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Commissioners are unlikely to fix taxes / LETTERS TO THE EDITOR
Here we go again.
Jill Johnson-Pfeiffer watched all but one of Oak Harbor’s new-car dealerships disappear during her tenure as executive director of the Oak Harbor Chamber. As a county commissioner, she would “increase the tax base through economic growth.” Really?
Former challenger Phil Collier wanted to build low-income housing on his own land just outside Oak Harbor. Former challenger Jim Campbell also itched to expand Oak Harbor’s city limits.
We don’t need to stretch city utilities and encroach on wildlife habitat and rural residences. The new Navy housing just replaced the old Navy housing. Oak Harbor can do the same. Really.
Our county commissioners can’t fix the worst state tax system in the nation, but they could pressure our state senator, representatives, or governor to do something about it. Public agencies levy a noxious array of taxes and fees to pay for public services. A plumber just sends customers a bill. Really.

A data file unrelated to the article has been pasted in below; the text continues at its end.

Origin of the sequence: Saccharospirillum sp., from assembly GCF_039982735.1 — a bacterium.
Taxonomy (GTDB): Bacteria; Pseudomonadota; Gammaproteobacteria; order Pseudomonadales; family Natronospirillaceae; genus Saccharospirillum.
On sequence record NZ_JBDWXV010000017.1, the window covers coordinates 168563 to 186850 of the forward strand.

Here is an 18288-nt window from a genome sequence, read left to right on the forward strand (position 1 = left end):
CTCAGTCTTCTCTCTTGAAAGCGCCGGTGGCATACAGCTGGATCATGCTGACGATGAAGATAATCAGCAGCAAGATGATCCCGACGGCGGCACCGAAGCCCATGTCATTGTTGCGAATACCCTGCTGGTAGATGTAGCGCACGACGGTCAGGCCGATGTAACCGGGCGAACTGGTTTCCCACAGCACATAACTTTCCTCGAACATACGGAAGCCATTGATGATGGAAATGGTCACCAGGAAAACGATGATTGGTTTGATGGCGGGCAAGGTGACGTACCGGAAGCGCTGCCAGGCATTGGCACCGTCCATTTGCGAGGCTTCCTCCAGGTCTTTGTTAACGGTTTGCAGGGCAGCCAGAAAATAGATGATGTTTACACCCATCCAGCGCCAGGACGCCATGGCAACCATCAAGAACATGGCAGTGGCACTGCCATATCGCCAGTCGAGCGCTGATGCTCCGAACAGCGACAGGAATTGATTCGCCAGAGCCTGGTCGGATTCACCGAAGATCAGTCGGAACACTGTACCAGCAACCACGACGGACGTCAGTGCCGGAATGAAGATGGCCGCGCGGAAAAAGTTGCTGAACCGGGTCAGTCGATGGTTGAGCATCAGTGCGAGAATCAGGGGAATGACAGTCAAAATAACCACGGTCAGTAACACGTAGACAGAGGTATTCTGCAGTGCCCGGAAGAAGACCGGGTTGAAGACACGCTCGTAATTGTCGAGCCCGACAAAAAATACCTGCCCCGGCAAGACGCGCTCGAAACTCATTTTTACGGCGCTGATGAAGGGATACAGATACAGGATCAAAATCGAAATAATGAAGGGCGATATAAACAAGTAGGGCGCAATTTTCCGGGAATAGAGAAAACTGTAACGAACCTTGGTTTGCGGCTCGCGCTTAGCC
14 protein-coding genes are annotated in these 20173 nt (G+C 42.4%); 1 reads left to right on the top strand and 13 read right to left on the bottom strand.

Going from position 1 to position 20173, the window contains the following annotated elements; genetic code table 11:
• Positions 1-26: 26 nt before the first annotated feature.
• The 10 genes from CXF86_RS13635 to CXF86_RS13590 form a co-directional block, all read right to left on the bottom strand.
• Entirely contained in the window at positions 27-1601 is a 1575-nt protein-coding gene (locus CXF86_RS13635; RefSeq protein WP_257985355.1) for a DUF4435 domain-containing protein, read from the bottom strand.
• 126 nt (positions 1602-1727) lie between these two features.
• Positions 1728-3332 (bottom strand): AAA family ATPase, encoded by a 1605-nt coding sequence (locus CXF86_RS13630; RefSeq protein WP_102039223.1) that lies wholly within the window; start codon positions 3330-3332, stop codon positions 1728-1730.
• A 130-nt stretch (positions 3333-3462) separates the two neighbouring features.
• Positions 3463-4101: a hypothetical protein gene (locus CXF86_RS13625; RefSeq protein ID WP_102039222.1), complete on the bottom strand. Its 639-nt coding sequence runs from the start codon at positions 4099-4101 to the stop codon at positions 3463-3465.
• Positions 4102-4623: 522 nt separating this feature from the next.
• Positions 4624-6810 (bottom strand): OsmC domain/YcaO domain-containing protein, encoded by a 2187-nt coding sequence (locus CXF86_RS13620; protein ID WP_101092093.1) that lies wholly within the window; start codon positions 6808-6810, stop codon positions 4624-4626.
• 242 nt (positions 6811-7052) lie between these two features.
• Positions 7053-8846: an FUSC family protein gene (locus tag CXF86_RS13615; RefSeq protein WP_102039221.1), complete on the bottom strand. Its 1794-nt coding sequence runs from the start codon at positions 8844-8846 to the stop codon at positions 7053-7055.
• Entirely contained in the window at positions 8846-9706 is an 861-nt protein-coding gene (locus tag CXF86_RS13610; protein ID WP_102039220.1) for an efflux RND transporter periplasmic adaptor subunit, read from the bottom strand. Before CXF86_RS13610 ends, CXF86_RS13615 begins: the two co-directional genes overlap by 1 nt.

If sales taxes are too high, anyone can drive to the next county or state and pay less. Shopping online might incur no taxes or shipping. Military personnel and retirees shop at military bases and pay no taxes, while businesses outside the gates are hurting. Really.
Property taxes are a terrible burden to poor homeowners and are expensive to collect. Island County employs 18 people to assess property taxes at a cost of more than $1 million annually, but no county incumbent or challenger plans to trim that cost.
The county might reduce a property tax, but never kill it, no matter how onerous it is. Really.
Lack of political will prevents our Legislature from adopting a source of revenue that 44 other states (including the only state that has a budget surplus) have, and no incumbent or challenger has any innovative ideas. If that the best we can do, God help us. Really.
– Jim Bruner